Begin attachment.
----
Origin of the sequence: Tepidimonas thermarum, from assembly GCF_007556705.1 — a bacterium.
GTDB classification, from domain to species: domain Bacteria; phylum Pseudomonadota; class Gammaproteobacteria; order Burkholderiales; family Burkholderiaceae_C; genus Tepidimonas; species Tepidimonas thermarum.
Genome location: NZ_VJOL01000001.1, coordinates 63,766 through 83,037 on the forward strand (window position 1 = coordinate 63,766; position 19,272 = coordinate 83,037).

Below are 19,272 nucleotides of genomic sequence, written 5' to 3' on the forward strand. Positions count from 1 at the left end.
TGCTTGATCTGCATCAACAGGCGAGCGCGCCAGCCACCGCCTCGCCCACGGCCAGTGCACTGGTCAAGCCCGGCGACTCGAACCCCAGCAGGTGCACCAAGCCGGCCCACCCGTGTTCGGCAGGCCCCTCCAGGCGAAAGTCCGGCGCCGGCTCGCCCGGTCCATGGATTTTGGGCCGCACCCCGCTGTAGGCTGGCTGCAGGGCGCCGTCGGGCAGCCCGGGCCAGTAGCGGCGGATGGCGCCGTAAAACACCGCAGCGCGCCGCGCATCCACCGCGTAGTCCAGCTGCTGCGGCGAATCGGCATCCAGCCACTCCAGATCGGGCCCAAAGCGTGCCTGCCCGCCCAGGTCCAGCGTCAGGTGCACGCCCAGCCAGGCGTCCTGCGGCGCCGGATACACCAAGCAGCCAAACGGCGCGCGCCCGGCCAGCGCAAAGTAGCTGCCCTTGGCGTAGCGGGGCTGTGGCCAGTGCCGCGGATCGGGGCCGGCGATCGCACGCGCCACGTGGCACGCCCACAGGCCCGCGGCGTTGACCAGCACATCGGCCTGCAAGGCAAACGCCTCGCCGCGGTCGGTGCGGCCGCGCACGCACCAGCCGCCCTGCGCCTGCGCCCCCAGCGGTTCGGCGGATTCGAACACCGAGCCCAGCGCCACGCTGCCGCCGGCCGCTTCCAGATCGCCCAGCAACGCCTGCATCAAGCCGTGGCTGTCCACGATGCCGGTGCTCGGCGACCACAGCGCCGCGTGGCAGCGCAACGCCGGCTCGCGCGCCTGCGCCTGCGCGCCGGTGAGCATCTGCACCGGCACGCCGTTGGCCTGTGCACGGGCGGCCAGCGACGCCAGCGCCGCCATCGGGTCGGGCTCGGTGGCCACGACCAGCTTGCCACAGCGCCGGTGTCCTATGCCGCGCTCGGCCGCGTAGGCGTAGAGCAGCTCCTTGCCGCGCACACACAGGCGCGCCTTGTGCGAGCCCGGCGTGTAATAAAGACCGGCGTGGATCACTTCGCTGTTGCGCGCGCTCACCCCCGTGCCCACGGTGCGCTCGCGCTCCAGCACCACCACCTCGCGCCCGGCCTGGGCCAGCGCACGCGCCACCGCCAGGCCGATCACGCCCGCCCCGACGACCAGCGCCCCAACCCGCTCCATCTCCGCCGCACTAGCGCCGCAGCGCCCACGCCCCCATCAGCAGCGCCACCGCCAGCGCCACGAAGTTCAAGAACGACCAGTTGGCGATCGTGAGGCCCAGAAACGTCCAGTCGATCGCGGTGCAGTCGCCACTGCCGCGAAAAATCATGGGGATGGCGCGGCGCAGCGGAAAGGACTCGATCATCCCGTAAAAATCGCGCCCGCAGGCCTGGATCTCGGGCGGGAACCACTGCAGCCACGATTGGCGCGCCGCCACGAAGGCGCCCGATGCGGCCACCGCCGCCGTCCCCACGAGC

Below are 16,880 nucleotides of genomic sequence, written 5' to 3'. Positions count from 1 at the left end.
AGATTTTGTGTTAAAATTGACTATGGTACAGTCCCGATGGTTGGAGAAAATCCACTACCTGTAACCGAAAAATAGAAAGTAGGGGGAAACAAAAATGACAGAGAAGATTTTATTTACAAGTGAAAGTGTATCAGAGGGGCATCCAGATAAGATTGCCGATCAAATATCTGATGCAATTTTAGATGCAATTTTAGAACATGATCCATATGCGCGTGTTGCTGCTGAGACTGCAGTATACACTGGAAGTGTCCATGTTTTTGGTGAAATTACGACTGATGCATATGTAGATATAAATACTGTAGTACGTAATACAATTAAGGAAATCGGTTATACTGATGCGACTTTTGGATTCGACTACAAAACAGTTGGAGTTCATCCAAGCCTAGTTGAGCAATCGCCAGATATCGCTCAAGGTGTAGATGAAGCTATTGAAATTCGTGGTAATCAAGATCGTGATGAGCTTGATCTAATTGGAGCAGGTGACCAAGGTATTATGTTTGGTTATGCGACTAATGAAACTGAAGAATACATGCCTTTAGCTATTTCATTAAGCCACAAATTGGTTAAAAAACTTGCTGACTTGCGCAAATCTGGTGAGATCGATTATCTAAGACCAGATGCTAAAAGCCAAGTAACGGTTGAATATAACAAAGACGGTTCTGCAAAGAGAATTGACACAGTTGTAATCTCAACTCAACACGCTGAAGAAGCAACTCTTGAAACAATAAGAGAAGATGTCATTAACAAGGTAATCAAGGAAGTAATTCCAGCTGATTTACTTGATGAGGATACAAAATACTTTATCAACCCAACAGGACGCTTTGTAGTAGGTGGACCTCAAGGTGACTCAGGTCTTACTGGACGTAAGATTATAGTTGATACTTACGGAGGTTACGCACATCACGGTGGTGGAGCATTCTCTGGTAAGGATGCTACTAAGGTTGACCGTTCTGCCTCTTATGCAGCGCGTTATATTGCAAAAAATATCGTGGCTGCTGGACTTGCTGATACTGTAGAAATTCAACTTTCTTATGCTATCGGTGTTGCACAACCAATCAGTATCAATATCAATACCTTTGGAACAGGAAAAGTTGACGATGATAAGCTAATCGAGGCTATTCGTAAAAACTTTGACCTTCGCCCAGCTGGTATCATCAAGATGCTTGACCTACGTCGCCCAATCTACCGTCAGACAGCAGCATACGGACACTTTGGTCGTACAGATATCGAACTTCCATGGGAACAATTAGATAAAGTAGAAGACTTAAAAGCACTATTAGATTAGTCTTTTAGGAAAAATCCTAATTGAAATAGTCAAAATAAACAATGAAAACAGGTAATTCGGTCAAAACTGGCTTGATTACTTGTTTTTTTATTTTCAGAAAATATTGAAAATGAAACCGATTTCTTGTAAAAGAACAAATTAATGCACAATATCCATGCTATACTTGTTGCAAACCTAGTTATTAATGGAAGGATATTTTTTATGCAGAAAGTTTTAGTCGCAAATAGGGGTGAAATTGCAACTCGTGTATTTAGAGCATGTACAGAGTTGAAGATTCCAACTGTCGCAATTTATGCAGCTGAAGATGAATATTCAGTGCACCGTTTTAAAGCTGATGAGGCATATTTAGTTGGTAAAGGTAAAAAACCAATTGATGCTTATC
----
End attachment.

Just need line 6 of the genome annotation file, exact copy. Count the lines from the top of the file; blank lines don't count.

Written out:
Below are 16,880 nucleotides of genomic sequence, written 5' to 3'. Positions count from 1 at the left end.